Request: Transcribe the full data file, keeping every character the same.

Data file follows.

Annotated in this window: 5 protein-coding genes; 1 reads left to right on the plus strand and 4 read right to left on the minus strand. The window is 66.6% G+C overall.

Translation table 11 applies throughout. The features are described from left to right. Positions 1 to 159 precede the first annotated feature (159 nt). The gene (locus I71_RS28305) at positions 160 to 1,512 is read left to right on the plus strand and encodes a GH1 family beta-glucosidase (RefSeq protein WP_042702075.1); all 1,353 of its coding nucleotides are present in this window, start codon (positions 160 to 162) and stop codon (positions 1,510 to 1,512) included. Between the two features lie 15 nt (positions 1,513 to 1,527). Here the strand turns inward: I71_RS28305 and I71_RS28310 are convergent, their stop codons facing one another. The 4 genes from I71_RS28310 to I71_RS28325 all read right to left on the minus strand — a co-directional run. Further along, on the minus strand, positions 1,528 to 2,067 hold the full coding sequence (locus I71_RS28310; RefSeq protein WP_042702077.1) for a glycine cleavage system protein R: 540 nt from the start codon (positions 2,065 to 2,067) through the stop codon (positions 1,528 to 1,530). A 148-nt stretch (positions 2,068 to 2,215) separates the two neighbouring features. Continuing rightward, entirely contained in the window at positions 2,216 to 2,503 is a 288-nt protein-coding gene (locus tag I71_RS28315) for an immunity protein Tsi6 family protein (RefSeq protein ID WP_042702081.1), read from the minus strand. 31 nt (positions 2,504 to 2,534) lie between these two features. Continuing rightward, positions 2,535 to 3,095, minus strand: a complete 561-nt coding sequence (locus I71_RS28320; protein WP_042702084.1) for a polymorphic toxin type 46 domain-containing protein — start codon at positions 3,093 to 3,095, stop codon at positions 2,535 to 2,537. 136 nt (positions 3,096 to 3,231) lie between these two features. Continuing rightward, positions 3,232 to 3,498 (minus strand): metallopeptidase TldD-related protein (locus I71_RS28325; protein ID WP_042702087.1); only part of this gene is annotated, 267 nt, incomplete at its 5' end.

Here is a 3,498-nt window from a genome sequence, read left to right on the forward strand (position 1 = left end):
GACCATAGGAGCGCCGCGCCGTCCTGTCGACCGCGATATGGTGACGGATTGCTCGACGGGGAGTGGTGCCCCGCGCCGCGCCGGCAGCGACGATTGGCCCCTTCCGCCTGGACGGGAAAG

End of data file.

Annotated in this window: 5 protein-coding genes; 1 reads left to right on the plus strand and 4 read right to left on the minus strand. The window is 66.6% G+C overall.

Translation table 11 applies throughout. The features are described from left to right. Positions 1 to 159 precede the first annotated feature (159 nt). The gene (locus I71_RS28305) at positions 160 to 1,512 is read left to right on the plus strand and encodes a GH1 family beta-glucosidase (RefSeq protein WP_042702075.1); all 1,353 of its coding nucleotides are present in this window, start codon (positions 160 to 162) and stop codon (positions 1,510 to 1,512) included. Between the two features lie 15 nt (positions 1,513 to 1,527). Here the strand turns inward: I71_RS28305 and I71_RS28310 are convergent, their stop codons facing one another. The 4 genes from I71_RS28310 to I71_RS28325 all read right to left on the minus strand — a co-directional run. Further along, on the minus strand, positions 1,528 to 2,067 hold the full coding sequence (locus I71_RS28310; RefSeq protein WP_042702077.1) for a glycine cleavage system protein R: 540 nt from the start codon (positions 2,065 to 2,067) through the stop codon (positions 1,528 to 1,530). A 148-nt stretch (positions 2,068 to 2,215) separates the two neighbouring features. Continuing rightward, entirely contained in the window at positions 2,216 to 2,503 is a 288-nt protein-coding gene (locus tag I71_RS28315) for an immunity protein Tsi6 family protein (RefSeq protein ID WP_042702081.1), read from the minus strand. 31 nt (positions 2,504 to 2,534) lie between these two features. Continuing rightward, positions 2,535 to 3,095, minus strand: a complete 561-nt coding sequence (locus I71_RS28320; protein WP_042702084.1) for a polymorphic toxin type 46 domain-containing protein — start codon at positions 3,093 to 3,095, stop codon at positions 2,535 to 2,537. 136 nt (positions 3,096 to 3,231) lie between these two features. Continuing rightward, positions 3,232 to 3,498 (minus strand): metallopeptidase TldD-related protein (locus I71_RS28325; protein ID WP_042702087.1); only part of this gene is annotated, 267 nt, incomplete at its 5' end.

Here is a 3,498-nt window from a genome sequence, read left to right on the forward strand (position 1 = left end):
GACCATAGGAGCGCCGCGCCGTCCTGTCGACCGCGATATGGTGACGGATTGCTCGACGGGGAGTGGTGCCCCGCGCCGCGCCGGCAGCGACGATTGGCCCCTTCCGCCTGGACGGGAAAG